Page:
Note: This is an archived Handbook entry from 2016.
|Dates & Locations:|| |
This subject has the following teaching availabilities in 2016:February, Parkville - Taught on campus.
This subject has a quota of 60 students. Please refer to the Melbourne Law JD website for further information about subject quotas.
Timetable can be viewed here. For information about these dates, click here.
|Time Commitment:||Contact Hours: 36 hours |
Total Time Commitment:
Successful completion of all the below subjects:
Study Period Commencement:
November, Semester 2
|Recommended Background Knowledge:||None|
|Non Allowed Subjects:||None|
|Core Participation Requirements:||
The Melbourne Law School welcomes applications from students with disabilities. It is University and Law School policy to take all reasonable steps to enable the participation of students with disabilities, and reasonable adjustments will be made to enhance a student's participation in the School's programs.
The inherent academic requirements for the study in the Melbourne Law School are:
Students must possess behavioural and social attributes that enable them to participate in a complex learning environment. Students are required to take responsibility for their own participation and learning. They also contribute to the learning of other students in collaborative learning environments, demonstrating interpersonal skills and an understanding of the needs of other students. Assessment may include the outcomes of tasks completed in collaboration with other students.
Students who feel their disability will inhibit them from meeting these inherent academic requirements are encouraged to contact Student Equity and Disability Support.
CoordinatorProf Elise Bant
This subject introduces students to the capstone private law discipline of unjust enrichment and restitution law. Unjust enrichment constitutes a critically important but largely misunderstood source of private law obligation in Australia. Likewise, restitution as a gain-based remedy is all too often confused with other forms of relief, or omitted from the armoury of applicable remedies out of ignorance. This course will enable students to develop a specialist understanding of the law of unjust enrichment and restitution and in so doing, enable them to obtain an advanced and integrated command of the private law as a whole. Although the primary focus is on the Australian law, the discipline is necessarily comparative, drawing upon the law of many comparative common law and civilian jurisdictions. The subject develops and integrates legal knowledge from across many sub-disciplinary fields (e.g. contracts, torts, property and trusts), engages with a variety of sources of legal obligation (common law, equitable and statutory) and utilises both doctrinal and jurisprudential modes of legal reasoning to build an understanding of the complex interactions that define the law of unjust enrichment and restitution. The course involves a critical examination of the historical and substantive development of a law of unjust enrichment, its development and disintegration under the stewardship of successive Australian High Courts, its role in the private law as the third dominant source of private law obligations, its elements and defences, personal and proprietary remedies and the forensic, theoretical and practical advantages and disadvantages of unjust enrichment and restitution jurisprudence.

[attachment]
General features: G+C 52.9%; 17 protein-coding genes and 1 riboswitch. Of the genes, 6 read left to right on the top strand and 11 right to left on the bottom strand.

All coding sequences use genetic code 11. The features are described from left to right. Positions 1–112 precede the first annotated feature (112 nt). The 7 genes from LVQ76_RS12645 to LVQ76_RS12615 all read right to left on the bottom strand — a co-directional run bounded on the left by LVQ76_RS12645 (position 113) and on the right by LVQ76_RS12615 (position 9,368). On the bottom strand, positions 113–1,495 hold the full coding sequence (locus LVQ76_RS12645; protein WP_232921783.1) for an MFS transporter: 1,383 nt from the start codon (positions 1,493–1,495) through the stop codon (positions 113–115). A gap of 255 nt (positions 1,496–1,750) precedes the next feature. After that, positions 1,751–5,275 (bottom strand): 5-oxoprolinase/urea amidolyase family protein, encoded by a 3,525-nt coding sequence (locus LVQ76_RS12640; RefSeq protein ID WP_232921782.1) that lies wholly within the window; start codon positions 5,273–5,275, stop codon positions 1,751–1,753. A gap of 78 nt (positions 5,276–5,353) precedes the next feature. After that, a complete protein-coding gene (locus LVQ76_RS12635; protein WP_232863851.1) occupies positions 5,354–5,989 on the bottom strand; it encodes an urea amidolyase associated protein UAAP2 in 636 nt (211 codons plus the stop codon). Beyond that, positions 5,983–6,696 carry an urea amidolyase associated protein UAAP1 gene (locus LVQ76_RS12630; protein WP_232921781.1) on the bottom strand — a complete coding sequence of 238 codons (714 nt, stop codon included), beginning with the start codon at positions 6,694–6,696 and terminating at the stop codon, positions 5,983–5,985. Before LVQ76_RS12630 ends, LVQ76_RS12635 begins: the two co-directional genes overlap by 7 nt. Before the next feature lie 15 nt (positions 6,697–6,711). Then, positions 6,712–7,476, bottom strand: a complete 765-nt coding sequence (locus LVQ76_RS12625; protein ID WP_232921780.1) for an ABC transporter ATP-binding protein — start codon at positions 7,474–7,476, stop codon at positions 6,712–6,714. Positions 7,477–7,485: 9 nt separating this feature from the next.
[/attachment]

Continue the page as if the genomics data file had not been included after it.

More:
A student who has successfully completed this subject will have:
An advanced and integrated understanding of the Australian private law as a whole and in particular:
An advanced capacity to compare and critically analyse the legal framework applicable to unjust enrichment and restitution law across Australian and overseas jurisdictions, as relevant, and to consider recommendations for judicial and legislative reform of aspects of the Australian approaches in light of those comparisons;
A sophisticated appreciation of, and ability to engage in, the complex theoretical, policy-based and practical debates taking place domestically and internationally in relation to unjust enrichment law, including:
Specialised skills in self-directed legal research and in the autonomous and creative production of legal writing that is thoroughly researched, tightly edited and that develops arguments in a highly structured, supported and referenced way, with a high degree of original content;
Sophisticated communication skills that enable them to link, integrate and convey complex legal principles, theories and frameworks concerning unjust enrichment law and its relationship to the private law as a whole to expert and non-expert legal audiences.
The due date of the above assessment will be available to students via the LMS.
|Prescribed Texts:|| |
J Edelman and E Bant, Unjust Enrichment in Australia (latest edition)
|Breadth Options:|| |
This subject is not available as a breadth subject.
|Fees Information:||Subject EFTSL, Level, Discipline & Census Date|
On completion of the subject, students should have developed their skills in the following areas:
Juris Doctor |
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